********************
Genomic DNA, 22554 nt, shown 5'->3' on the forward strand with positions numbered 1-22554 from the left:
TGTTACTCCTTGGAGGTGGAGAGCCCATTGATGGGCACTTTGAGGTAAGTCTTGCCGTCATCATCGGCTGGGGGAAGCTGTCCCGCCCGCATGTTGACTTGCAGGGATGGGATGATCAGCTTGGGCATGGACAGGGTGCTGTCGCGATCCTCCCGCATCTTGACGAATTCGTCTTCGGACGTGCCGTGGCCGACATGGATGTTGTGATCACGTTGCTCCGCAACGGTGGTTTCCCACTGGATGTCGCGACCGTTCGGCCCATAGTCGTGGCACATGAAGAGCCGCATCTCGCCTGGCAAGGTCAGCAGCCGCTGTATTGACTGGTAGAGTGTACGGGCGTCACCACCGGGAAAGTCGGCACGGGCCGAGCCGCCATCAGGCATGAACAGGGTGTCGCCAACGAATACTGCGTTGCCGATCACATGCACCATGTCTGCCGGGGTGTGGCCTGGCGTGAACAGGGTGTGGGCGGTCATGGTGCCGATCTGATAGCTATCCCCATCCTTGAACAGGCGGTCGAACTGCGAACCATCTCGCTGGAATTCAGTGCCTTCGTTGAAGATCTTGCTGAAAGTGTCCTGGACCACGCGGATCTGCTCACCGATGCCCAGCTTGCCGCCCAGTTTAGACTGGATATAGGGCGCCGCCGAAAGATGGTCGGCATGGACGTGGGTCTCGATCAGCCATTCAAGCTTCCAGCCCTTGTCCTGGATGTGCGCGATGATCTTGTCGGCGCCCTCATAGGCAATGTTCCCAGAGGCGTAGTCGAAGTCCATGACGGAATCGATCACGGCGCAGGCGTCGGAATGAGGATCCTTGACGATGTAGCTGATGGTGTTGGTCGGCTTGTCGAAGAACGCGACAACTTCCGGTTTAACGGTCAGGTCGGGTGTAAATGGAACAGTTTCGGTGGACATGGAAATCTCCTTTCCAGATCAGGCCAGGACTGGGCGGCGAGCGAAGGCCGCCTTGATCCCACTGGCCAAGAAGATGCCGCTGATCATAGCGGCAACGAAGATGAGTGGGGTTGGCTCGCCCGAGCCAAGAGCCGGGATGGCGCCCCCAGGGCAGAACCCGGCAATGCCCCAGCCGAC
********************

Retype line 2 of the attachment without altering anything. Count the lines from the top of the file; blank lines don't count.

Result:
TGTTACTCCTTGGAGGTGGAGAGCCCATTGATGGGCACTTTGAGGTAAGTCTTGCCGTCATCATCGGCTGGGGGAAGCTGTCCCGCCCGCATGTTGACTTGCAGGGATGGGATGATCAGCTTGGGCATGGACAGGGTGCTGTCGCGATCCTCCCGCATCTTGACGAATTCGTCTTCGGACGTGCCGTGGCCGACATGGATGTTGTGATCACGTTGCTCCGCAACGGTGGTTTCCCACTGGATGTCGCGACCGTTCGGCCCATAGTCGTGGCACATGAAGAGCCGCATCTCGCCTGGCAAGGTCAGCAGCCGCTGTATTGACTGGTAGAGTGTACGGGCGTCACCACCGGGAAAGTCGGCACGGGCCGAGCCGCCATCAGGCATGAACAGGGTGTCGCCAACGAATACTGCGTTGCCGATCACATGCACCATGTCTGCCGGGGTGTGGCCTGGCGTGAACAGGGTGTGGGCGGTCATGGTGCCGATCTGATAGCTATCCCCATCCTTGAACAGGCGGTCGAACTGCGAACCATCTCGCTGGAATTCAGTGCCTTCGTTGAAGATCTTGCTGAAAGTGTCCTGGACCACGCGGATCTGCTCACCGATGCCCAGCTTGCCGCCCAGTTTAGACTGGATATAGGGCGCCGCCGAAAGATGGTCGGCATGGACGTGGGTCTCGATCAGCCATTCAAGCTTCCAGCCCTTGTCCTGGATGTGCGCGATGATCTTGTCGGCGCCCTCATAGGCAATGTTCCCAGAGGCGTAGTCGAAGTCCATGACGGAATCGATCACGGCGCAGGCGTCGGAATGAGGATCCTTGACGATGTAGCTGATGGTGTTGGTCGGCTTGTCGAAGAACGCGACAACTTCCGGTTTAACGGTCAGGTCGGGTGTAAATGGAACAGTTTCGGTGGACATGGAAATCTCCTTTCCAGATCAGGCCAGGACTGGGCGGCGAGCGAAGGCCGCCTTGATCCCACTGGCCAAGAAGATGCCGCTGATCATAGCGGCAACGAAGATGAGTGGGGTTGGCTCGCCCGAGCCAAGAGCCGGGATGGCGCCCCCAGGGCAGAACCCGGCAATGCCCCAGCCGAC